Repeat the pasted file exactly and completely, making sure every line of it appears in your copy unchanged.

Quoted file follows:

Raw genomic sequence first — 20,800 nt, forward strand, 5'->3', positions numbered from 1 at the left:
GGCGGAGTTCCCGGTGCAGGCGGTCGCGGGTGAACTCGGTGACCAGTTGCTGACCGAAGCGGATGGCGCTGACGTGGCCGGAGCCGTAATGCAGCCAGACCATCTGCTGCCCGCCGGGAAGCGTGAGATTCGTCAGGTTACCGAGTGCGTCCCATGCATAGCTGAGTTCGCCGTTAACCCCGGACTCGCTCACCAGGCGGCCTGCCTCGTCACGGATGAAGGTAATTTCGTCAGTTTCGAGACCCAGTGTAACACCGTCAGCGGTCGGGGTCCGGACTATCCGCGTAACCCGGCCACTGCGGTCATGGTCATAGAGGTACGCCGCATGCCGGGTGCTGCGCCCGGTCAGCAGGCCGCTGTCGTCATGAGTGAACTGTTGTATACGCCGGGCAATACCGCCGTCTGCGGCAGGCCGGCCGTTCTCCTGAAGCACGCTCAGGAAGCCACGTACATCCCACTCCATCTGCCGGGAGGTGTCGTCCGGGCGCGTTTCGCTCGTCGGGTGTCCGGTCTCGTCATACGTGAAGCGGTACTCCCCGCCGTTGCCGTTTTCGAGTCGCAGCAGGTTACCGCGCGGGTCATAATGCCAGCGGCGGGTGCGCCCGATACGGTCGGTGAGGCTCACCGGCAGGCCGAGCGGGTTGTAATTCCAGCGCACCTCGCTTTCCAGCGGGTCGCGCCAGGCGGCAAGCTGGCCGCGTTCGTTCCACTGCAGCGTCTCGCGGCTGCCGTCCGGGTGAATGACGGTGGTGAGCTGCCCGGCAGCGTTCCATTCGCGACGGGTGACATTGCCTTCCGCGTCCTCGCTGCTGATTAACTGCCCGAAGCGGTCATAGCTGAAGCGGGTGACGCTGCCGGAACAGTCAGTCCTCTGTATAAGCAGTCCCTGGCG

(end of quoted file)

Raw genomic sequence first — 20,800 nt, forward strand, 5'->3', positions numbered from 1 at the left:
GGCGGAGTTCCCGGTGCAGGCGGTCGCGGGTGAACTCGGTGACCAGTTGCTGACCGAAGCGGATGGCGCTGACGTGGCCGGAGCCGTAATGCAGCCAGACCATCTGCTGCCCGCCGGGAAGCGTGAGATTCGTCAGGTTACCGAGTGCGTCCCATGCATAGCTGAGTTCGCCGTTAACCCCGGACTCGCTCACCAGGCGGCCTGCCTCGTCACGGATGAAGGTAATTTCGTCAGTTTCGAGACCCAGTGTAACACCGTCAGCGGTCGGGGTCCGGACTATCCGCGTAACCCGGCCACTGCGGTCATGGTCATAGAGGTACGCCGCATGCCGGGTGCTGCGCCCGGTCAGCAGGCCGCTGTCGTCATGAGTGAACTGTTGTATACGCCGGGCAATACCGCCGTCTGCGGCAGGCCGGCCGTTCTCCTGAAGCACGCTCAGGAAGCCACGTACATCCCACTCCATCTGCCGGGAGGTGTCGTCCGGGCGCGTTTCGCTCGTCGGGTGTCCGGTCTCGTCATACGTGAAGCGGTACTCCCCGCCGTTGCCGTTTTCGAGTCGCAGCAGGTTACCGCGCGGGTCATAATGCCAGCGGCGGGTGCGCCCGATACGGTCGGTGAGGCTCACCGGCAGGCCGAGCGGGTTGTAATTCCAGCGCACCTCGCTTTCCAGCGGGTCGCGCCAGGCGGCAAGCTGGCCGCGTTCGTTCCACTGCAGCGTCTCGCGGCTGCCGTCCGGGTGAATGACGGTGGTGAGCTGCCCGGCAGCGTTCCATTCGCGACGGGTGACATTGCCTTCCGCGTCCTCGCTGCTGATTAACTGCCCGAAGCGGTCATAGCTGAAGCGGGTGACGCTGCCGGAACAGTCAGTCCTCTGTATAAGCAGTCCCTGGCG